By ARNIE STAPLETON
AP Sports Writer
GREEN BAY, Wis. - The Green Bay Packers' beleaguered backfield got healthier Wednesday with James Jackson's addition and Tony Fisher's objection.

Jackson joined the team a week after being released by Cleveland, and Fisher contradicted reports that he suffered a shoulder or neck "stinger" injury in the Packers' win at Houston on Sunday night. He said it never happened.

Coach Mike Sherman, offensive coordinator Tom Rossley and quarterback Brett Favre had all said Fisher was hurt but played through the injury after Ahman Green (ribs), Nick Luchey (shoulder) and Walt Williams (ankle) joined Najeh Davenport (hamstring) on the sideline.

"If I did have a stinger, you all would have seen me running off the field," Fisher said. "And I didn't come running off the field."

Fisher said he was taken by surprise Monday when his mother called to ask how he was feeling.

"I was like, 'There's nothing wrong with my neck.' She was like, 'Yeah, it says on the Internet that you have a stinger or something like that.' I was like, 'There's nothing wrong with me,'" Fisher recounted.

Good thing for the Packers, too, because they're really hurting at running back.

Green, Luchey, Williams and Davenport all missed Wednesday's workout, where Fisher and Jackson shared the snaps.

The Packers listed Davenport as probable for Monday night's game against St. Louis and the other three as questionable. Sherman said the best news of the day was that Luchey's separated shoulder won't require surgery.

Davenport participated in the morning walk through as did Green, who sprained cartilage in his rib cage on his first carry against the Texans.

Green's availability against the Rams will depend on his pain threshold.

"Pain is certainly an issue, the ability to torque your body, you know, twist and turn as he does so violently when he carries the ball. So I would say pain would be the No. 1," Sherman said. "I don't think structurally there's anything (to prevent him from playing). When you hurt the cartilage in the rib, it's just pain. But that pain can be limiting, too, to your movement and ability to do certain things."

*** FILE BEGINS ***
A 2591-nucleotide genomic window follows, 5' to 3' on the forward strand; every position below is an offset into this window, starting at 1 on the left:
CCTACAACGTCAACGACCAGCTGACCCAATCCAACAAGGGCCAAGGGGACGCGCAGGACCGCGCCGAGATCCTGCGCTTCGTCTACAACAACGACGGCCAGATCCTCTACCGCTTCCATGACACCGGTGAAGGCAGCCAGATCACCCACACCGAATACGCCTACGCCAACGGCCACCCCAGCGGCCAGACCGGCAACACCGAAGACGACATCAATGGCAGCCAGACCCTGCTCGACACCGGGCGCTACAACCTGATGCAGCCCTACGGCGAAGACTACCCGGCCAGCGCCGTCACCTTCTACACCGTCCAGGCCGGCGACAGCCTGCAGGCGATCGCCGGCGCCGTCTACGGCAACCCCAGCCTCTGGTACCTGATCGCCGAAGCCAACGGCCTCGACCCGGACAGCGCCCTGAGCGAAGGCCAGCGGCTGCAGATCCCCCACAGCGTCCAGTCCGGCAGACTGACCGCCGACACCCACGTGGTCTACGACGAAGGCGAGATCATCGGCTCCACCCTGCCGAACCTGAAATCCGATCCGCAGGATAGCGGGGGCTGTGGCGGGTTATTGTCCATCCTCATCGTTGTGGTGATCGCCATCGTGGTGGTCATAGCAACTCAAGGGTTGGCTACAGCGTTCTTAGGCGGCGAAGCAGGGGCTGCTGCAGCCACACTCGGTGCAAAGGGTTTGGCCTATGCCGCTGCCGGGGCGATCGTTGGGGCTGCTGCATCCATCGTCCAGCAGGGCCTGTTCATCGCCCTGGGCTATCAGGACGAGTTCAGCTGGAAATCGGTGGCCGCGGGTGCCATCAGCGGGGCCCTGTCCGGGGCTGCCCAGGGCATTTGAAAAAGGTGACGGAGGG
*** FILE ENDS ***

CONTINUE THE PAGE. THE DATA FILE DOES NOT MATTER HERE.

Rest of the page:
Green likely would have to tough it out minus any painkilling injections, too.

"Particularly because it's near the lungs, it's a fairly dangerous area to be messing around with stuff like that," Sherman said. "And it's hard to locate rib pain."

With all the injuries at running back, the Packers signed Jackson, a fourth-year player from the University of Miami who never earned much playing time in Cleveland, where he rushed just 12 times for 81 yards this season.

Jackson said he had a flight booked to Baltimore but changed it after hearing the Packers were interested.

Rossley said Jackson has his work cut out for him as he adjusts to the Packers' terminology, but Jackson said it's simple: "Here it's smash-mouth football. In Cleveland it was a lot of finesse stuff, but here I think it's a privilege. I got a chance to run behind these guys so I'll see what happens on Monday night if I have a chance to get in the game.

"I like running in between the tackles. Quickest way to the end zone. Definitely, the quickest way to the end zone."

Sherman was impressed by Jackson's work ethic, quick burst and intelligence.

"I like the fact that he has three kids and he likes to feed them. I look at that, that's important to me. But that means it's important to him. And so that played a part in it," Sherman said. "It seems like he's hungry for a job, he did a good job in our walk through. Everybody was kind of going through it like we normally do and he was exploding and wanting to show us what he had, even though he didn't have to do it, he did it, so that was impressive."

The Packers were forced to throw 50 times at Houston and need a more balanced offense against St. Louis, so they're going to have to rely more on their running game no matter who's healthy.

"It doesn't matter who's running the ball," right guard Marco Rivera said. "Half the time we don't even know who's back there anyway."